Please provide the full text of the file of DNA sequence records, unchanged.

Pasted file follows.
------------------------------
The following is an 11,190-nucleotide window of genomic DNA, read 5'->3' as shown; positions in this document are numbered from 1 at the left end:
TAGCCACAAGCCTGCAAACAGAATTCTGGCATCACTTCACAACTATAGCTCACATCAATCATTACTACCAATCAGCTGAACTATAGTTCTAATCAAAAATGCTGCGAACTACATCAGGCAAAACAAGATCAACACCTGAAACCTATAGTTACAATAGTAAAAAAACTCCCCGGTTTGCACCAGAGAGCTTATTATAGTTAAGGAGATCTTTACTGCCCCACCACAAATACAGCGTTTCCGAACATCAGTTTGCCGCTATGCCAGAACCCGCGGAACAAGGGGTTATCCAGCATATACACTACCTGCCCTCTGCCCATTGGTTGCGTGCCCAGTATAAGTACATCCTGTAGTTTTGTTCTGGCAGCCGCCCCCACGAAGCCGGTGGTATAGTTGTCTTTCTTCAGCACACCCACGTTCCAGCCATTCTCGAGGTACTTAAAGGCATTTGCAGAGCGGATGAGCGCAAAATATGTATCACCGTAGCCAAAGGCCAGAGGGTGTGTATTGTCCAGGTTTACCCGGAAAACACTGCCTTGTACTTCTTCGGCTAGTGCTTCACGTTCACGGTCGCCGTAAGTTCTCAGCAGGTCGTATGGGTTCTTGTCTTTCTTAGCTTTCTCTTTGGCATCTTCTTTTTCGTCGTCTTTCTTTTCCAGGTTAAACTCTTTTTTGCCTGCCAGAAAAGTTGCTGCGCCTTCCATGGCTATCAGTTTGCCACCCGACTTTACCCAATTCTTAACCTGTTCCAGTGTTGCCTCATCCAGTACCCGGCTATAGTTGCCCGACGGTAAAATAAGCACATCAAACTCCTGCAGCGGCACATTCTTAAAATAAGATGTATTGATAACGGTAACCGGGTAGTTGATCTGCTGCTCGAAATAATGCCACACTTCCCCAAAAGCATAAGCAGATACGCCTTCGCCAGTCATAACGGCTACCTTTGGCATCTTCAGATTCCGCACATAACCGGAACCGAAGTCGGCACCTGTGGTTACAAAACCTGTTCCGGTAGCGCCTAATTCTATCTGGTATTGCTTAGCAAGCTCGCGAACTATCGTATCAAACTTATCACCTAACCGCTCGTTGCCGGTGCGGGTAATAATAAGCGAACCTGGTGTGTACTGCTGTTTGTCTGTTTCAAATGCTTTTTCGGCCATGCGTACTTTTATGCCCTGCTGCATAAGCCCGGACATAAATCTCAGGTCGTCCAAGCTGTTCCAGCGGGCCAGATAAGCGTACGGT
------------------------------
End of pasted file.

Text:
The following is an 11,190-nucleotide window of genomic DNA, read 5'->3' as shown; positions in this document are numbered from 1 at the left end:
TAGCCACAAGCCTGCAAACAGAATTCTGGCATCACTTCACAACTATAGCTCACATCAATCATTACTACCAATCAGCTGAACTATAGTTCTAATCAAAAATGCTGCGAACTACATCAGGCAAAACAAGATCAACACCTGAAACCTATAGTTACAATAGTAAAAAAACTCCCCGGTTTGCACCAGAGAGCTTATTATAGTTAAGGAGATCTTTACTGCCCCACCACAAATACAGCGTTTCCGAACATCAGTTTGCCGCTATGCCAGAACCCGCGGAACAAGGGGTTATCCAGCATATACACTACCTGCCCTCTGCCCATTGGTTGCGTGCCCAGTATAAGTACATCCTGTAGTTTTGTTCTGGCAGCCGCCCCCACGAAGCCGGTGGTATAGTTGTCTTTCTTCAGCACACCCACGTTCCAGCCATTCTCGAGGTACTTAAAGGCATTTGCAGAGCGGATGAGCGCAAAATATGTATCACCGTAGCCAAAGGCCAGAGGGTGTGTATTGTCCAGGTTTACCCGGAAAACACTGCCTTGTACTTCTTCGGCTAGTGCTTCACGTTCACGGTCGCCGTAAGTTCTCAGCAGGTCGTATGGGTTCTTGTCTTTCTTAGCTTTCTCTTTGGCATCTTCTTTTTCGTCGTCTTTCTTTTCCAGGTTAAACTCTTTTTTGCCTGCCAGAAAAGTTGCTGCGCCTTCCATGGCTATCAGTTTGCCACCCGACTTTACCCAATTCTTAACCTGTTCCAGTGTTGCCTCATCCAGTACCCGGCTATAGTTGCCCGACGGTAAAATAAGCACATCAAACTCCTGCAGCGGCACATTCTTAAAATAAGATGTATTGATAACGGTAACCGGGTAGTTGATCTGCTGCTCGAAATAATGCCACACTTCCCCAAAAGCATAAGCAGATACGCCTTCGCCAGTCATAACGGCTACCTTTGGCATCTTCAGATTCCGCACATAACCGGAACCGAAGTCGGCACCTGTGGTTACAAAACCTGTTCCGGTAGCGCCTAATTCTATCTGGTATTGCTTAGCAAGCTCGCGAACTATCGTATCAAACTTATCACCTAACCGCTCGTTGCCGGTGCGGGTAATAATAAGCGAACCTGGTGTGTACTGCTGTTTGTCTGTTTCAAATGCTTTTTCGGCCATGCGTACTTTTATGCCCTGCTGCATAAGCCCGGACATAAATCTCAGGTCGTCCAAGCTGTTCCAGCGGGCCAGATAAGCGTACGGT